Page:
admin | September 10, 2018
Militia fighters and military checkpoints dotted Congo-Brazzaville’s Pool region for nearly two years.
More than 100,000 people fled their villages during the 2016-2017 conflict between the Congolese army and the “Ninja” rebels. Many fled to the capital, Brazzaville, 50 kilometres west of Pool region. Now, people are returning home following a December peace agreement.
But for the displaced people, returning home means returning to scarcity. Armed groups destroyed schools, houses, and villages. Healthcare centres were left unstaffed.
Yvonne Massembo is from the southern city of Goma Tsé Tsé. At 70 years old, she fled to Brazzaville because of the conflict and still lives there. She says returning to her village would make life even harder.
During the conflict, a thief stole the roof off her home. Her house collapsed. Equipment at her local hospital was looted. The canoe she used to cross the Djoué River and reach her farm was destroyed.
She says, “If I go back, what am I going to eat? There is nothing left. All the houses were burned.”
Apart from the heartache of living away from home, the price of staple foods such as cassava and rice rose dramatically during the years of conflict. Fields became unsafe and farmers missed two planting seasons. Today, many villagers are unable to feed themselves.
Steep increases in food prices are driving many people back to their fields. The World Food Programme estimates that, in districts such as Kimba, nearly all the displaced residents have returned.
Jean-Martin Bauer is the World Food Programme country director in Congo-Brazzaville. Mr. Bauer recently met a woman at a health centre near the capital city. She had returned to Pool, but left shortly after because she couldn’t find food. Mr. Bauer explains, “When she got back, she said there was nothing there. Her child became malnourished, so she had to come back to Brazzaville.”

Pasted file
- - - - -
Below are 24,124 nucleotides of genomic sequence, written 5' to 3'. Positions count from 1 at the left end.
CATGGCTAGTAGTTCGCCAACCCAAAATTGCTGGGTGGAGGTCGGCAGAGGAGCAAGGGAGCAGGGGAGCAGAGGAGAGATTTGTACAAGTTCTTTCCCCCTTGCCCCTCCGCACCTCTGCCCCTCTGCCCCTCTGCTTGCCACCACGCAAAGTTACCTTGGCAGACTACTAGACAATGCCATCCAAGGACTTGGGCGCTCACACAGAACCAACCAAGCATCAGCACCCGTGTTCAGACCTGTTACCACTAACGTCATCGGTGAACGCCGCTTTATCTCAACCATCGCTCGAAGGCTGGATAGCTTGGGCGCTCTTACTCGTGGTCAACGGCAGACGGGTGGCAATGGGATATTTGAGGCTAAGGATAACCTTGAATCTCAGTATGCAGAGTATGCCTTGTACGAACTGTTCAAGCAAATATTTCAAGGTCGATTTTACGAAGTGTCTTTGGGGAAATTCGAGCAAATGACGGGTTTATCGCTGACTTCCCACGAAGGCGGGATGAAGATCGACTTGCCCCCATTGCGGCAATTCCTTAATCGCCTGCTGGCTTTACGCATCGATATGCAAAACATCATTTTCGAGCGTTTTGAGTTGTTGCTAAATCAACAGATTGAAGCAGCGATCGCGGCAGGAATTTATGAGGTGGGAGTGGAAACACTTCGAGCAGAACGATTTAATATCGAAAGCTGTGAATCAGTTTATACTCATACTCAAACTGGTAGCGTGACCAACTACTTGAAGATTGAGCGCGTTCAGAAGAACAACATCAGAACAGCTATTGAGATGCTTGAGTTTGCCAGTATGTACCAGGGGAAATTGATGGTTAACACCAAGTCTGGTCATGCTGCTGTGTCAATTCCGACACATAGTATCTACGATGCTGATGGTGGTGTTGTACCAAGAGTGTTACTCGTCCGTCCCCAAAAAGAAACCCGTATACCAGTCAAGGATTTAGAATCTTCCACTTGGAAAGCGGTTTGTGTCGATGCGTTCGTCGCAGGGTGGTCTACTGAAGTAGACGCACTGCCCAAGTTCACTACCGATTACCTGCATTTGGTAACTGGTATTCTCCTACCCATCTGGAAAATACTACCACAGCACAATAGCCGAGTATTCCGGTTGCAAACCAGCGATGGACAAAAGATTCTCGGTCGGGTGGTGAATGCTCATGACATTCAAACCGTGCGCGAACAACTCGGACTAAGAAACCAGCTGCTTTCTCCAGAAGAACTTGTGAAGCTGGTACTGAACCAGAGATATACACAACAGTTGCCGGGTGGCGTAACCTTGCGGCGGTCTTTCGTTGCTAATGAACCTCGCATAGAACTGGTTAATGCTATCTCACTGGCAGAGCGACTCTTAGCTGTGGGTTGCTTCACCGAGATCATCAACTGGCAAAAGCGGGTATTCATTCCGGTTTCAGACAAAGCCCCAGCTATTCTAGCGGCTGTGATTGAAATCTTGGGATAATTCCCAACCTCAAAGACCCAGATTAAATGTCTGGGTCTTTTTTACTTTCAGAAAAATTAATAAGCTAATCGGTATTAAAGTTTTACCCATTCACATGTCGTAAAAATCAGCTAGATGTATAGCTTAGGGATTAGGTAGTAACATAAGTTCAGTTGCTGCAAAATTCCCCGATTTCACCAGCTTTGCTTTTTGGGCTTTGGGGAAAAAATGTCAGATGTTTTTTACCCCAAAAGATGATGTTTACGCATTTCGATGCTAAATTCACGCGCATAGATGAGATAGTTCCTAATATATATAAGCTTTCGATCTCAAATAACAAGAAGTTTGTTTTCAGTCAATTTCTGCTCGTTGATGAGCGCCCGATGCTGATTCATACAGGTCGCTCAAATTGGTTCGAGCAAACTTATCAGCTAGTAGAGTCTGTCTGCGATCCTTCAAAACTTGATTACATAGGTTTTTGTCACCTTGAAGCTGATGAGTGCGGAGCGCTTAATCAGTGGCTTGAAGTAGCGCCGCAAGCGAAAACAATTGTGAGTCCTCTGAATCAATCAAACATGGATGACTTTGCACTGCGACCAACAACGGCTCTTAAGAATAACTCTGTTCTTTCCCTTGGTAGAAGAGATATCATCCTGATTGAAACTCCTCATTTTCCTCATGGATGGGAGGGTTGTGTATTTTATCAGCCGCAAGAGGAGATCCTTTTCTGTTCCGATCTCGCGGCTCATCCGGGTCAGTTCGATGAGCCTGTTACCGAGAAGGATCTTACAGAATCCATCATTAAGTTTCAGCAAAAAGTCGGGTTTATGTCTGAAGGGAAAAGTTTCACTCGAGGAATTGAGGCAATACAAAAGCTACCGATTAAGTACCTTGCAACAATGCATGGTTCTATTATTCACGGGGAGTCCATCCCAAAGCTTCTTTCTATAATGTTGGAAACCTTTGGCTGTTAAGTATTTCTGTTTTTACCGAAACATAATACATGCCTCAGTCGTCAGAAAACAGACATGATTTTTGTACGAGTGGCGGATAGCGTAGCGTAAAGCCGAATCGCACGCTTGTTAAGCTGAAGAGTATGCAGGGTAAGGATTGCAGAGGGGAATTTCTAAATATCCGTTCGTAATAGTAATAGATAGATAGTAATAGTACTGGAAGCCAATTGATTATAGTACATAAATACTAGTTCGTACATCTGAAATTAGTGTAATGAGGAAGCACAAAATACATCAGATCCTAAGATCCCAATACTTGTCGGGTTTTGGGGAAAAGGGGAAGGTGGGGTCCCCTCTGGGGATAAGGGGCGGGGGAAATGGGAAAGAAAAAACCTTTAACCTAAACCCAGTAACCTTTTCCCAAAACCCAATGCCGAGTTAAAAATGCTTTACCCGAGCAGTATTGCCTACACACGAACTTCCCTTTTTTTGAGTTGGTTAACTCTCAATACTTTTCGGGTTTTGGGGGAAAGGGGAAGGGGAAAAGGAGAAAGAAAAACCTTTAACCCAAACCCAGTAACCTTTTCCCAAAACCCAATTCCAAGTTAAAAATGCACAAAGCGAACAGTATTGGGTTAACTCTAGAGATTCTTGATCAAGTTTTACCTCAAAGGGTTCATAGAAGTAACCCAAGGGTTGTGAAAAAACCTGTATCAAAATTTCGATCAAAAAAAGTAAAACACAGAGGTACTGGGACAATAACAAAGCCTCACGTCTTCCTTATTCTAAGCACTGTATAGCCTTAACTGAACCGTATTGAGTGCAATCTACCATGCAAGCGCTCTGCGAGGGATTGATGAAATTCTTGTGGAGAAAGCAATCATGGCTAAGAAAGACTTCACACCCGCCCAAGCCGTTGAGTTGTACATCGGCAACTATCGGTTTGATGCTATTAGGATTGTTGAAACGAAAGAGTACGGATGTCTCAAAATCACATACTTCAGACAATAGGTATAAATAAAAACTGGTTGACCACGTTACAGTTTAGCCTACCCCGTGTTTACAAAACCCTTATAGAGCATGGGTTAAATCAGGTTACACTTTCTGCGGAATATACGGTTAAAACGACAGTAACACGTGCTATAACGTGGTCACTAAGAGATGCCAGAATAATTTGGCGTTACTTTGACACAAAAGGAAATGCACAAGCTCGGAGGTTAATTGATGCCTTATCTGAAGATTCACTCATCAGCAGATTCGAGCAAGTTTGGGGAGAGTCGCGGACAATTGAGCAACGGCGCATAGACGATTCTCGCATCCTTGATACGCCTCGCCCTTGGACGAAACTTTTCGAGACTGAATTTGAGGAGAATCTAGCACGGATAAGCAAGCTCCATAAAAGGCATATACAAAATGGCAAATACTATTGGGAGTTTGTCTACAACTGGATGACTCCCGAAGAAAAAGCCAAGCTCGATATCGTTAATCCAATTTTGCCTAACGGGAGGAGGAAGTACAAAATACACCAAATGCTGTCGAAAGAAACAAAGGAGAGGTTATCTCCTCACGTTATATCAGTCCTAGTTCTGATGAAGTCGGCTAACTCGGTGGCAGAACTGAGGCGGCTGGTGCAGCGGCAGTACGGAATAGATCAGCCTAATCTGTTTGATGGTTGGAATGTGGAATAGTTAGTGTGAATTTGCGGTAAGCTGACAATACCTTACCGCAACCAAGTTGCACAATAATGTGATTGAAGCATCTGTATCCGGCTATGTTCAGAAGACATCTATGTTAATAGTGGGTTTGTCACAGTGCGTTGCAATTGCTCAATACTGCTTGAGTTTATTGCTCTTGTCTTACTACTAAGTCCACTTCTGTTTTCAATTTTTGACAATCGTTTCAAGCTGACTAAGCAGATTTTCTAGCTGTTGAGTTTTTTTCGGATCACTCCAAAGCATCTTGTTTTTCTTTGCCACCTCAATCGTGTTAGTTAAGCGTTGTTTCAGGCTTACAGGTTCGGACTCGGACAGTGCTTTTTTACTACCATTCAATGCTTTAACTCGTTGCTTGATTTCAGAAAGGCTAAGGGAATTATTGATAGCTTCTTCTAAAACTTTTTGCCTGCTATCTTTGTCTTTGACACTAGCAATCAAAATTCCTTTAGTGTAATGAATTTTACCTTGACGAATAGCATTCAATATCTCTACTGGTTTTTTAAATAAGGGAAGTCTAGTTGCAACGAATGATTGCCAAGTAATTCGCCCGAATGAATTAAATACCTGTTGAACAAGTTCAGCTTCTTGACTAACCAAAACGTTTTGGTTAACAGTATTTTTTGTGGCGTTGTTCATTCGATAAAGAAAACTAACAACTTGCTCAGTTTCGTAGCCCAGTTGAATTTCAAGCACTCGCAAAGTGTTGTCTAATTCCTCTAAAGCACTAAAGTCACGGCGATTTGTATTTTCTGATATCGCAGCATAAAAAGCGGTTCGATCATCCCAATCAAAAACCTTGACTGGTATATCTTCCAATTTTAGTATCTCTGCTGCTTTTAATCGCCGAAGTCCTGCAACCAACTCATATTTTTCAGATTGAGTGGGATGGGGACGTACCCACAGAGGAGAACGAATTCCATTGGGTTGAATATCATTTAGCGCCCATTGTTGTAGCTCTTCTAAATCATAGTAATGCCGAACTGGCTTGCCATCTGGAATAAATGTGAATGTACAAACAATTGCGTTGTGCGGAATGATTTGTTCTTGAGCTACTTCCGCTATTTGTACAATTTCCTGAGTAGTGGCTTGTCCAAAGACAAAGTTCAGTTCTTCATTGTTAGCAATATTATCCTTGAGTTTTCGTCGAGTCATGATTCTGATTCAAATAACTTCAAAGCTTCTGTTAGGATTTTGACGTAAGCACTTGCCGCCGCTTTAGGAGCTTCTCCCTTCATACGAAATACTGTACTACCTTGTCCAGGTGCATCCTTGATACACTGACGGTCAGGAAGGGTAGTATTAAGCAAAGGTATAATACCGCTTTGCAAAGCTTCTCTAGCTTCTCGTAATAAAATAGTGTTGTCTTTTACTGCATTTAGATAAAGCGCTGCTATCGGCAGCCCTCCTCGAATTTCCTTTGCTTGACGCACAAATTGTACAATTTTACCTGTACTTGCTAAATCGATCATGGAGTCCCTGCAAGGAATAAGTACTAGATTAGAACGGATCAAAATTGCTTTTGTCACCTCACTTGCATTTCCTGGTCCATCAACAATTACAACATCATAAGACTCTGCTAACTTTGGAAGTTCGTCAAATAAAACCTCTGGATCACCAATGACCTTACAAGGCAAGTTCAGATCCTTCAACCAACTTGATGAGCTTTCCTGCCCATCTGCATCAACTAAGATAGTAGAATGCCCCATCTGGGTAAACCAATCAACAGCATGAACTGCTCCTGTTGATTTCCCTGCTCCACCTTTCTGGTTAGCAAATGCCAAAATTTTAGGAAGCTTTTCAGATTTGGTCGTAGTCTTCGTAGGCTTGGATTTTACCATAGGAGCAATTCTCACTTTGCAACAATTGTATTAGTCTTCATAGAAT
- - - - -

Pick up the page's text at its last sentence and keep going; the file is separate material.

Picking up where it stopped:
Mr. Bauer says that only men have returned to tend to their crops. Families stay in safer locations.
In the December agreement, the Congolese militias agreed to demobilize, dismantle their checkpoints, and turn in their weapons. In exchange, the government promised free movement for Ninja leader Frédéric Bintsamou, known as Pastor Ntumi. There have been no clashes since December. However, Pastor Ntumi is still hiding in the forests of Pool, and many of his fighters have not given up their weapons.
For now, the residents of Pool have received little closure or assistance from the government.
A man who gave his name as Makoudou lives in Brazzaville. He says, “I don’t have shelter and my village has been ravaged.” He says his house, in a village near Vindza in the Pool district, was partially destroyed by bombs during the conflict, and the tools he needed for work were taken.
He says, “That is what is preventing me from going back.”
This story was adapted from an article titled, “Razed Villages and Empty Fields Await Congo-Brazzaville’s Displaced” published by IRIN. To read the original article, please see: https://www.irinnews.org/analysis/2018/06/18/razed-villages-and-empty-fields-await-congo-brazzaville-s-displaced
Photo: Displaced people in Loutete. Credit: IRIN